WEEKLY SOAP River­side by Glenda Young

Anna’s un­re­li­able sis­ter has turned up in Rye­mouth . . .

The People's Friend - - News -

CAROL!” Anna cried. “What are you do­ing here?” Carol strode over to where Anna was stand­ing, shell-shocked and and cling­ing to a sa­lon chair for sup­port, and wrapped her arms around her in a bear hug.

“That’s a fine wel­come to give your long-lost sis­ter!” Carol laughed, re­leas­ing Anna from her grip.

Anna stiff­ened and straight­ened her back.

“You’ve hardly been lost. I knew ex­actly where you were. What I want to know is why you’ve come back now. What do you want?”

It was then that Anna caught sight of Jenny out of the corner of her eye, stand­ing by the re­cep­tion desk and pre­tend­ing not to lis­ten to this tense re­u­nion.

“Shall I go and make us some tea?” Jenny asked.

Without wait­ing for an an­swer, she walked off into the back room and pulled the door closed be­hind her.

Carol plonked her­self down in one of the chairs and ad­mired her re­flec­tion in the big sa­lon mir­ror.

“It’s not a bad lit­tle place you’ve got here, Anna,” she said. “I reckon we could make a go of this if we put our minds to it.”

Anna shook her head. “No, Carol. You can’t just waltz back in here as if you own the place.”

“But I do,” Carol said, smil­ing. “My name’s above the door.”

“No, you don’t,” Anna replied through grit­ted teeth. “We were sup­posed to be part­ners, re­mem­ber? But then you swanned off to Tener­ife and I haven’t seen you for months.

“You told me you were go­ing to in­vest in the sa­lon, but I’ve ended up putting every penny of my sav­ings into this place and run­ning it on my own.”

Carol nod­ded to­wards the back room, where, un­seen but eas­ily vi­su­alised, Jenny had her ear pressed up against the door, try­ing to lis­ten to the con­ver­sa­tion as best she could.

“What about that woman who’s gone to make the tea? Does she work here?”

Anna tried to keep her voice level.

“Yes. She’s called Jenny and she works on re­cep­tion, sweeps up and helps me out with the ad­min.

“She’s not a stylist, Carol. I’m the one run­ning this place, do­ing all the work, and if you think you’re go­ing to swan in here and claim half of the busi­ness, then you’re wrong.”

Carol ran her fin­gers up and down the arm of the chair she was sit­ting on.

“And how is busi­ness?” she asked. “Go­ing well?”

Anna sank into the chair next to Carol’s. The two women stared straight ahead, look­ing at the re­flec­tion of the other in the mir­ror.

Anna nod­ded.

“It’s go­ing very well. Too well, in fact. I’ve had to turn work away be­cause I can’t man­age on my own. I need an­other stylist.”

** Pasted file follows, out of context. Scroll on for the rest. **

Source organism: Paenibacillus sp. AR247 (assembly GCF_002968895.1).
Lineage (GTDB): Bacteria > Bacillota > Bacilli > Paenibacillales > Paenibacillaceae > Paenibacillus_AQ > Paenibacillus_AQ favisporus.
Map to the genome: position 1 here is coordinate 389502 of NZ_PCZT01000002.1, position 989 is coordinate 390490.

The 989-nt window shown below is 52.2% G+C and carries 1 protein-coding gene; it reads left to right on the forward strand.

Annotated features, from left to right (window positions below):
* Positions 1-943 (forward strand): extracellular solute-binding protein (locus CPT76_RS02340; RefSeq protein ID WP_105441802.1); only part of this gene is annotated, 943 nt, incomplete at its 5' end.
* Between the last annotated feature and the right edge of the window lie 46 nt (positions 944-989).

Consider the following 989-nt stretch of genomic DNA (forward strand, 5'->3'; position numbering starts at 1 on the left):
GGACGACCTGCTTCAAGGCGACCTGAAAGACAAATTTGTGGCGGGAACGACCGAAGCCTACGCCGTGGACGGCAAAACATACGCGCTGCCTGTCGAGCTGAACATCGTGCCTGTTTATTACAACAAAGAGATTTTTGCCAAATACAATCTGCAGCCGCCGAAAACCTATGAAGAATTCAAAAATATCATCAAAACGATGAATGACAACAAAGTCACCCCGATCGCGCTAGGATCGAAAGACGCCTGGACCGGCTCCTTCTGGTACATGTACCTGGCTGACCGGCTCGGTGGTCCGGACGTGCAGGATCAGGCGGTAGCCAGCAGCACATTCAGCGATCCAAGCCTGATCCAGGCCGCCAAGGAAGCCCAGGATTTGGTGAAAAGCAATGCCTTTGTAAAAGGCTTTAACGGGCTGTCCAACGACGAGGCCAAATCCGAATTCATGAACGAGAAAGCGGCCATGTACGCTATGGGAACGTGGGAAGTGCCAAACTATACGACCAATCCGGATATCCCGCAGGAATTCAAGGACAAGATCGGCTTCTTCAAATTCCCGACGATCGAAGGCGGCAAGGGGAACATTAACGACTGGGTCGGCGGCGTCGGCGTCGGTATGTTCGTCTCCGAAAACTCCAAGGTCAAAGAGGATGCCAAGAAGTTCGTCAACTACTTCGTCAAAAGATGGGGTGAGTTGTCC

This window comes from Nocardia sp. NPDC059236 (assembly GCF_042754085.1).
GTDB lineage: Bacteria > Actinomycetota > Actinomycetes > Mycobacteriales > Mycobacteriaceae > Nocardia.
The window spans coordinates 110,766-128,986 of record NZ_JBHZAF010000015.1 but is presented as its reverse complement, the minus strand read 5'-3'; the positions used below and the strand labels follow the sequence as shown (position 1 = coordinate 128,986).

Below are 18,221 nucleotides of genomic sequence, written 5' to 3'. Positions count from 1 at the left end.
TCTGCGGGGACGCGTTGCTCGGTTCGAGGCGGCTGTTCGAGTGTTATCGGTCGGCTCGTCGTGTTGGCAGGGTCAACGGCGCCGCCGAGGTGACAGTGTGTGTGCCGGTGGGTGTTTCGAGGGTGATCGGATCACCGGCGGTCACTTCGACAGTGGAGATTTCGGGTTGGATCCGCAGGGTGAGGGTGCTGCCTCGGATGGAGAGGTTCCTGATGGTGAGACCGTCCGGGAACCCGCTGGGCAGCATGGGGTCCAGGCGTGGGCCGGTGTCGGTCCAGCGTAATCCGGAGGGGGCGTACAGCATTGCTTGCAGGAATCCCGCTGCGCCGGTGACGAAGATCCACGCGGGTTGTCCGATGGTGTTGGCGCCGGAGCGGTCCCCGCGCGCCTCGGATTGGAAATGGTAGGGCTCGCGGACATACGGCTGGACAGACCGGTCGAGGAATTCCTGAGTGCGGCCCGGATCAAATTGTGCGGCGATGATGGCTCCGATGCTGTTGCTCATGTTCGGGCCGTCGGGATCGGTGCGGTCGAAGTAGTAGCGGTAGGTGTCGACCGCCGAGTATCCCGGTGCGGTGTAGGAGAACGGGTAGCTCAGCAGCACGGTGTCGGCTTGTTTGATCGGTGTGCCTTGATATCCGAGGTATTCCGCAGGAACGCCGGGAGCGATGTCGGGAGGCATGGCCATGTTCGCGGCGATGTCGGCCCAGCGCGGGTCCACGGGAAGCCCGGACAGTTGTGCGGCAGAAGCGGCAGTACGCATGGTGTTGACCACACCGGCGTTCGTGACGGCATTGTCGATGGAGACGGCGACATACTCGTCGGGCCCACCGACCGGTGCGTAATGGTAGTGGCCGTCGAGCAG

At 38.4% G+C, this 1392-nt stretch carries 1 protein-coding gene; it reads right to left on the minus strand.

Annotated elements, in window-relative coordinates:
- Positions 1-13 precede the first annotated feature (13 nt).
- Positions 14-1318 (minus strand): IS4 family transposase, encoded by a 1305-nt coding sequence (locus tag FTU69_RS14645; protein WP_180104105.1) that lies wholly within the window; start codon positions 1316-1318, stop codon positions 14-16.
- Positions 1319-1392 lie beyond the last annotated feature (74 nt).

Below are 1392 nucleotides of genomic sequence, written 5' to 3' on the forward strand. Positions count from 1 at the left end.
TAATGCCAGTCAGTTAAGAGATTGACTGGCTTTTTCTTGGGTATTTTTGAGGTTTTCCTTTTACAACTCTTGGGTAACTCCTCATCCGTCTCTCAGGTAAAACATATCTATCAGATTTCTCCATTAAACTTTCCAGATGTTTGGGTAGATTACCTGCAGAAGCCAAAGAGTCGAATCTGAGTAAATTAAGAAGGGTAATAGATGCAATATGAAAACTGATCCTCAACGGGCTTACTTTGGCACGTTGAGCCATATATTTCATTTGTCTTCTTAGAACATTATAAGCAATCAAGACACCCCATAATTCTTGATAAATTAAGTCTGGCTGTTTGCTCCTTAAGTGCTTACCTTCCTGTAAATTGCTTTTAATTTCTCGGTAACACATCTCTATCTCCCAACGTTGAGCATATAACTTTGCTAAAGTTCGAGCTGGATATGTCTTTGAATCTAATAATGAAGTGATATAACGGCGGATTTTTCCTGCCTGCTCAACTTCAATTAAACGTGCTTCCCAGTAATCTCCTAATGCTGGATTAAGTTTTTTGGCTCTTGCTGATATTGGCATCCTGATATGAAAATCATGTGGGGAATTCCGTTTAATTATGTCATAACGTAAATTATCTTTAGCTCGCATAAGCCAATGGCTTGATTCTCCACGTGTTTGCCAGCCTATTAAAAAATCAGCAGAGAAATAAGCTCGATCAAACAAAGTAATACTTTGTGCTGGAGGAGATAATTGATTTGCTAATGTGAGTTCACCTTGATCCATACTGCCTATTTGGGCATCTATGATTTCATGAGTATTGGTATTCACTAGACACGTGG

Carol swiv­elled round in the chair to face her sis­ter.

“Then you’ve got one. Take me on, Anna. Give me a chance. I know I promised to in­vest in the sa­lon, but I got side­tracked around the same time as you needed the money.”

“When you say side­tracked, you mean there was a man in­volved, don’t you?”

Carol nod­ded.

“His name was Juan. He had the most lovely eyes, Anna.”

“Never mind his eyes,” Anna said sharply. “What hap­pened to your sav­ings?”

Carol’s gaze dropped to the floor.

“Carol, what hap­pened?” Anna said, more softly this time.

“Juan took most of my money and dis­ap­peared,” she replied. “I haven’t seen him for months. I tried to track him down, but . . .” She slowly shook her head.

Anna stroked her sis­ter’s arm. She saw Carol’s tears ready to fall.

“You’ve never had much luck with men, have you?” she said and held out her hand to hold Carol’s. “So you’ve lost ev­ery­thing?” Carol shook her head. “Not ev­ery­thing.” With a wry smile and a wink, she pointed out­side to the red sports car. “I’ve got my runaround. And I did re­search on Rye­mouth when you e-mailed to say you were buy­ing a sa­lon here.

“Be­fore Juan got his hands on what was left of my cash I in­vested in one of the river­side apart­ments. It’s got three bed­rooms, Anna, and one of them is yours if you’d like it.” Anna sighed. “You’re ask­ing me to move into a fancy new flat with you af­ter you spent your sav­ings there rather than in­vest in this sa­lon with me?”

Carol swiv­elled her chair back to face the mir­ror.

“I had dreams, Anna.” She shrugged. “OK, so my dreams turned into a night­mare, but I’m here now. You said your­self that you need an­other stylist.

“Re­mem­ber how you al­ways wanted to live in a house with a river view when we were kids?”

Anna was si­lent, choos­ing her words care­fully be­fore she spoke again.

“If I let you work here, Carol, you’re an em­ployee, not part-owner. You un­der­stand?”

Carol nod­ded.

“And the bed­room with the view would def­i­nitely be mine, right?”

Carol nod­ded again and Anna stood and em­braced her sis­ter.

“Wel­come home, Carol. I haven’t half missed you!”

The back room door swung open. The sis­ters turned to see Jenny with a tray in her hand car­ry­ing three mugs of tea.

More next week.


Newspapers in English

Newspapers from UK

© PressReader. All rights reserved.